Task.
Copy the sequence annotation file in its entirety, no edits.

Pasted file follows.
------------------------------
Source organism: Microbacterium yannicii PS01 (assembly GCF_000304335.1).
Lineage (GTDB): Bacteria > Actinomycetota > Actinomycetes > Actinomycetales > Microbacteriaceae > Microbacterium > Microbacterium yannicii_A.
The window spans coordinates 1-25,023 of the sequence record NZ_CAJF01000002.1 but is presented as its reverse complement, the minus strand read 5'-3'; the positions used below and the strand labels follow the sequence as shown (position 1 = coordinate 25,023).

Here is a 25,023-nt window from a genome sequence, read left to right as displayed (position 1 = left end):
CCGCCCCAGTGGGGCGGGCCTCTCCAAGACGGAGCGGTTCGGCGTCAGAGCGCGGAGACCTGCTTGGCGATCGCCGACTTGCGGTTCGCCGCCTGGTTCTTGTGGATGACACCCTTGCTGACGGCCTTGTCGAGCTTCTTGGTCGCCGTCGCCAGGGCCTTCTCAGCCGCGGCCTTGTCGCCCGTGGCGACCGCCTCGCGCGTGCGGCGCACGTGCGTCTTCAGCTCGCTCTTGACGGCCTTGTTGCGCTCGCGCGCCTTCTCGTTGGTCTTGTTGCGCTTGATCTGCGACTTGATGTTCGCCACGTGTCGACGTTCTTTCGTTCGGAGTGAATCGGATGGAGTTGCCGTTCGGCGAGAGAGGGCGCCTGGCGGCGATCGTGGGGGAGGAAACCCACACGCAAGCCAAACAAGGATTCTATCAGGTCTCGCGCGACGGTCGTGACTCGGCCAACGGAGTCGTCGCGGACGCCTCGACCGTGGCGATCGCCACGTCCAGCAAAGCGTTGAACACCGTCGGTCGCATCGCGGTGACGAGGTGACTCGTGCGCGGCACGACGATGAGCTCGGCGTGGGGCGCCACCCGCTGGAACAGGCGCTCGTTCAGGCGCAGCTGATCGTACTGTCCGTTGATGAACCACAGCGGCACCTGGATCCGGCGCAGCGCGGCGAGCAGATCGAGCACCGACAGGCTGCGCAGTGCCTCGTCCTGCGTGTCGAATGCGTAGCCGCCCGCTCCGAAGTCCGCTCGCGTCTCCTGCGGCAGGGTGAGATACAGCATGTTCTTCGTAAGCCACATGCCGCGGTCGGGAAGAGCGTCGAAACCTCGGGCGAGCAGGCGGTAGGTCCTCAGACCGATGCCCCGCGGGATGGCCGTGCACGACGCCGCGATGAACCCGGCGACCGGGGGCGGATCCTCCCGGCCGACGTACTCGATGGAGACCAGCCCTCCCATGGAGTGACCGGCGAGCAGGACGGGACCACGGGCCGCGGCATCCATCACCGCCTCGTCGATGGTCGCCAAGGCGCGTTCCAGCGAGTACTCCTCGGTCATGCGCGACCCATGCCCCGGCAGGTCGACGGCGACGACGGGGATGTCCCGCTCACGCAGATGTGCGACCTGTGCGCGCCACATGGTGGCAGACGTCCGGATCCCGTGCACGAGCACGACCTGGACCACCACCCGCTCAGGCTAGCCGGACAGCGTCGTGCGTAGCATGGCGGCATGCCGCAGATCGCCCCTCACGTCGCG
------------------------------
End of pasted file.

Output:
Source organism: Microbacterium yannicii PS01 (assembly GCF_000304335.1).
Lineage (GTDB): Bacteria > Actinomycetota > Actinomycetes > Actinomycetales > Microbacteriaceae > Microbacterium > Microbacterium yannicii_A.
The window spans coordinates 1-25,023 of the sequence record NZ_CAJF01000002.1 but is presented as its reverse complement, the minus strand read 5'-3'; the positions used below and the strand labels follow the sequence as shown (position 1 = coordinate 25,023).

Here is a 25,023-nt window from a genome sequence, read left to right as displayed (position 1 = left end):
CCGCCCCAGTGGGGCGGGCCTCTCCAAGACGGAGCGGTTCGGCGTCAGAGCGCGGAGACCTGCTTGGCGATCGCCGACTTGCGGTTCGCCGCCTGGTTCTTGTGGATGACACCCTTGCTGACGGCCTTGTCGAGCTTCTTGGTCGCCGTCGCCAGGGCCTTCTCAGCCGCGGCCTTGTCGCCCGTGGCGACCGCCTCGCGCGTGCGGCGCACGTGCGTCTTCAGCTCGCTCTTGACGGCCTTGTTGCGCTCGCGCGCCTTCTCGTTGGTCTTGTTGCGCTTGATCTGCGACTTGATGTTCGCCACGTGTCGACGTTCTTTCGTTCGGAGTGAATCGGATGGAGTTGCCGTTCGGCGAGAGAGGGCGCCTGGCGGCGATCGTGGGGGAGGAAACCCACACGCAAGCCAAACAAGGATTCTATCAGGTCTCGCGCGACGGTCGTGACTCGGCCAACGGAGTCGTCGCGGACGCCTCGACCGTGGCGATCGCCACGTCCAGCAAAGCGTTGAACACCGTCGGTCGCATCGCGGTGACGAGGTGACTCGTGCGCGGCACGACGATGAGCTCGGCGTGGGGCGCCACCCGCTGGAACAGGCGCTCGTTCAGGCGCAGCTGATCGTACTGTCCGTTGATGAACCACAGCGGCACCTGGATCCGGCGCAGCGCGGCGAGCAGATCGAGCACCGACAGGCTGCGCAGTGCCTCGTCCTGCGTGTCGAATGCGTAGCCGCCCGCTCCGAAGTCCGCTCGCGTCTCCTGCGGCAGGGTGAGATACAGCATGTTCTTCGTAAGCCACATGCCGCGGTCGGGAAGAGCGTCGAAACCTCGGGCGAGCAGGCGGTAGGTCCTCAGACCGATGCCCCGCGGGATGGCCGTGCACGACGCCGCGATGAACCCGGCGACCGGGGGCGGATCCTCCCGGCCGACGTACTCGATGGAGACCAGCCCTCCCATGGAGTGACCGGCGAGCAGGACGGGACCACGGGCCGCGGCATCCATCACCGCCTCGTCGATGGTCGCCAAGGCGCGTTCCAGCGAGTACTCCTCGGTCATGCGCGACCCATGCCCCGGCAGGTCGACGGCGACGACGGGGATGTCCCGCTCACGCAGATGTGCGACCTGTGCGCGCCACATGGTGGCAGACGTCCGGATCCCGTGCACGAGCACGACCTGGACCACCACCCGCTCAGGCTAGCCGGACAGCGTCGTGCGTAGCATGGCGGCATGCCGCAGATCGCCCCTCACGTCGCG